In the aftermath of the Bears’ 37-13 trouncing of the Detroit Lions in which hard hits and cheap shots were prevalent all throughout the game, Lions defensive tackle Ndamukong Suh defended his and his team’s style of play, defiantly denying charges that he or any of his teammates are dirty.
In an interview with ESPN, Suh claims that ripping an opponent’s helmet off, as he did to Jay Cutler early in Sunday’s game, is “part of the game” and that he’s not going to change the way he plays.
I don’t know how much more clear the evidence can be that the Lions are a dirty team, led by a conniving little coach who refuses to admonish his team for committing penalties and encourages dirty play.
Follow this simple logic:
- Being penalized for “unsportsmanlike conduct” in an NFL game is committing an act that is illegal and against league rules.
- Unsportsmanlike is a synonym for dirty.
- By committing an illegal act, you’re committing a dirty one.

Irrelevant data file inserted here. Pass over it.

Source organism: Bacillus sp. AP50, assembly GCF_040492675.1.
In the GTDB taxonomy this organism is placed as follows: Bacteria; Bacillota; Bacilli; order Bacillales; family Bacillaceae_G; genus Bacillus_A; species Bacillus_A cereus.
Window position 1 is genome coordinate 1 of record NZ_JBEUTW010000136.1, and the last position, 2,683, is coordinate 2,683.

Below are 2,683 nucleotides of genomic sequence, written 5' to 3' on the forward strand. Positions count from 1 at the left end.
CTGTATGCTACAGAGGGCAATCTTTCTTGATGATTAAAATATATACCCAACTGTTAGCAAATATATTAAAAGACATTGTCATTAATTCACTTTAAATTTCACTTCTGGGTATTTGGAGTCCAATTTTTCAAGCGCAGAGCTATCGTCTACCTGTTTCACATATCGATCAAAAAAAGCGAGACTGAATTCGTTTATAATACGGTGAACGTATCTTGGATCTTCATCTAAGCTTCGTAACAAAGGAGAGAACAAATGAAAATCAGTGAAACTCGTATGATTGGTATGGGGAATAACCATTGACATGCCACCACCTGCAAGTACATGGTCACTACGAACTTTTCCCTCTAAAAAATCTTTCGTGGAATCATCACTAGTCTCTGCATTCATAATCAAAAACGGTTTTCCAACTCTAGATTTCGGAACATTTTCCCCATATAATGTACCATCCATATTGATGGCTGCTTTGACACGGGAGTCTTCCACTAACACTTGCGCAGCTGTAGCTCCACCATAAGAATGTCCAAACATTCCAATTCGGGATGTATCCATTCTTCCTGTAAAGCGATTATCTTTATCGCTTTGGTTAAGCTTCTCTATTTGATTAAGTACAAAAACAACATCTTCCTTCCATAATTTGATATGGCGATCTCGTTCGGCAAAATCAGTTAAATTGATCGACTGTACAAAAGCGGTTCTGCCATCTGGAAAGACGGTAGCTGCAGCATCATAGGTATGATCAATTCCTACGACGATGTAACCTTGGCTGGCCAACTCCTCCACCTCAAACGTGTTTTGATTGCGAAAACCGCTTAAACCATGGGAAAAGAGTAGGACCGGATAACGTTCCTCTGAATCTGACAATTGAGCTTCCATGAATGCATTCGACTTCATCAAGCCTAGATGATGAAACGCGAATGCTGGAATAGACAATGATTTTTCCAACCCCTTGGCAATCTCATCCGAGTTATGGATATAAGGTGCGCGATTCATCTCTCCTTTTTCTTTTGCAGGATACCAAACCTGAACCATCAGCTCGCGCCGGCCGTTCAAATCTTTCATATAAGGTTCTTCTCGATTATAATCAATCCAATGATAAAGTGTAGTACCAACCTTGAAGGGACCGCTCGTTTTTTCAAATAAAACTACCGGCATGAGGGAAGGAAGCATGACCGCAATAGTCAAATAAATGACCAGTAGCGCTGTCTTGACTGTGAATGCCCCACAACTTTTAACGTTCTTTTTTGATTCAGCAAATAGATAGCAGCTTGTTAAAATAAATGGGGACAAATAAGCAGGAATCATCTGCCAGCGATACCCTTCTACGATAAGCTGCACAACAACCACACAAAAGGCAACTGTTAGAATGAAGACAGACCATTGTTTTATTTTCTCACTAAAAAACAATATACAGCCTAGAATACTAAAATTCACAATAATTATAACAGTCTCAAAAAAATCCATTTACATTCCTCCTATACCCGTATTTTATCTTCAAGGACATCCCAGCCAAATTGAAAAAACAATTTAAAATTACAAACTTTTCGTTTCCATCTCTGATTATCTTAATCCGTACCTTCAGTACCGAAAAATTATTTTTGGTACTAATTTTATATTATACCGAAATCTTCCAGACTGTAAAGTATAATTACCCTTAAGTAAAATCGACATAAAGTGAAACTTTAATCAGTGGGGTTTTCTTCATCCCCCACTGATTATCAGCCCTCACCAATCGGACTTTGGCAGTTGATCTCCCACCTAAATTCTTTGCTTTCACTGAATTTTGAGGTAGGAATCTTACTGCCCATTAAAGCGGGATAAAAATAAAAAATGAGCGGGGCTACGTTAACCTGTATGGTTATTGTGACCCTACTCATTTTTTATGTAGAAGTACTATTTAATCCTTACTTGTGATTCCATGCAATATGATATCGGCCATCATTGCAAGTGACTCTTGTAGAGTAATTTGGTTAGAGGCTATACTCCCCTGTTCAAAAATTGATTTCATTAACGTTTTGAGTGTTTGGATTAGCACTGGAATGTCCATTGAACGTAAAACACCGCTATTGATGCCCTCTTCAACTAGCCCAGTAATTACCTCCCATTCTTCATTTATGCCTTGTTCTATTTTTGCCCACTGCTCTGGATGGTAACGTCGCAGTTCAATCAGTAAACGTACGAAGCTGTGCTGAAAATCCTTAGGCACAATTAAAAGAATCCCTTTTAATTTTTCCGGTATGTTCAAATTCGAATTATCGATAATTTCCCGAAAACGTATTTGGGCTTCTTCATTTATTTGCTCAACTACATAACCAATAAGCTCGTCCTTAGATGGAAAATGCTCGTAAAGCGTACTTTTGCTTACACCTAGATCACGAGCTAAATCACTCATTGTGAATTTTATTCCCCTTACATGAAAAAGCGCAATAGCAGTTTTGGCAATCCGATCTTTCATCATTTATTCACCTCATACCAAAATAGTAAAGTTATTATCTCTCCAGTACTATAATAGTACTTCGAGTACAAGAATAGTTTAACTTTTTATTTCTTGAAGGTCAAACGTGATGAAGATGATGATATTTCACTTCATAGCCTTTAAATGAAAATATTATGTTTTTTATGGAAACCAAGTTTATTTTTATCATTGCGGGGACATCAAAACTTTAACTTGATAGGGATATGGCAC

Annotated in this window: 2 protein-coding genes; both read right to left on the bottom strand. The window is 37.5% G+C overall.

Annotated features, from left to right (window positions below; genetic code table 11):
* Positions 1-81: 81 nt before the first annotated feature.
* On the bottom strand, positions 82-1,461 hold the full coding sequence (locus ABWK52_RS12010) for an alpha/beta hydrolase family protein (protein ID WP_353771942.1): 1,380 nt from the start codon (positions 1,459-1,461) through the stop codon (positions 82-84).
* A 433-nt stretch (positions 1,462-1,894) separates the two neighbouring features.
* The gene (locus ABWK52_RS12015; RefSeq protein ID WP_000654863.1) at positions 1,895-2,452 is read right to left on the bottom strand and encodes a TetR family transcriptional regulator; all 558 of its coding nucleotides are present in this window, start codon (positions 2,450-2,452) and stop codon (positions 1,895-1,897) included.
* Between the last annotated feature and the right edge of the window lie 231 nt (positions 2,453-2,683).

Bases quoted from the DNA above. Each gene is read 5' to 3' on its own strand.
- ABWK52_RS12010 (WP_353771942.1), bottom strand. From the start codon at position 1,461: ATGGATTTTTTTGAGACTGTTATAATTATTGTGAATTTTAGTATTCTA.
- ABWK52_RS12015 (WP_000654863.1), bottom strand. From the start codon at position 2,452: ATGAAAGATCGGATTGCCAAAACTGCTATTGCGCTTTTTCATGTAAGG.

Unsportsmanlike conduct acts are clear violations of the rules because they are considered dirty and “unsportsmanlike”… hence the name of the penalty.
Perhaps the most indicting evidence of dirty play by the Lions — Suh, in particular — is the refusal to stop committing such acts on the football field despite receiving penalties and fines.
“I like to punish the quarterback,” Suh told ESPN. “I like to punish running backs for them trying to make plays on my defense. Whether it’s dirty or aggressive or whatever that may be, we’re going to continue to play that way and make sure we stand up and make sure teams don’t run over us.”
Here’s some more logic:
- Fines are levied for, among other things, dirty/unsportsmanlike actions.
- Suh has been fined for unsportsmanlike conduct penalties.
- Suh refuses to stop doing such acts.
Saying that you’re not going to quit committing dirty acts, that which you have been fined and penalized for, makes you a dirty player.
Anybody who cannot follow this simple logic probably has a Neanderthal gene in them that brings out their most primitive emotions and clouds their judgment.
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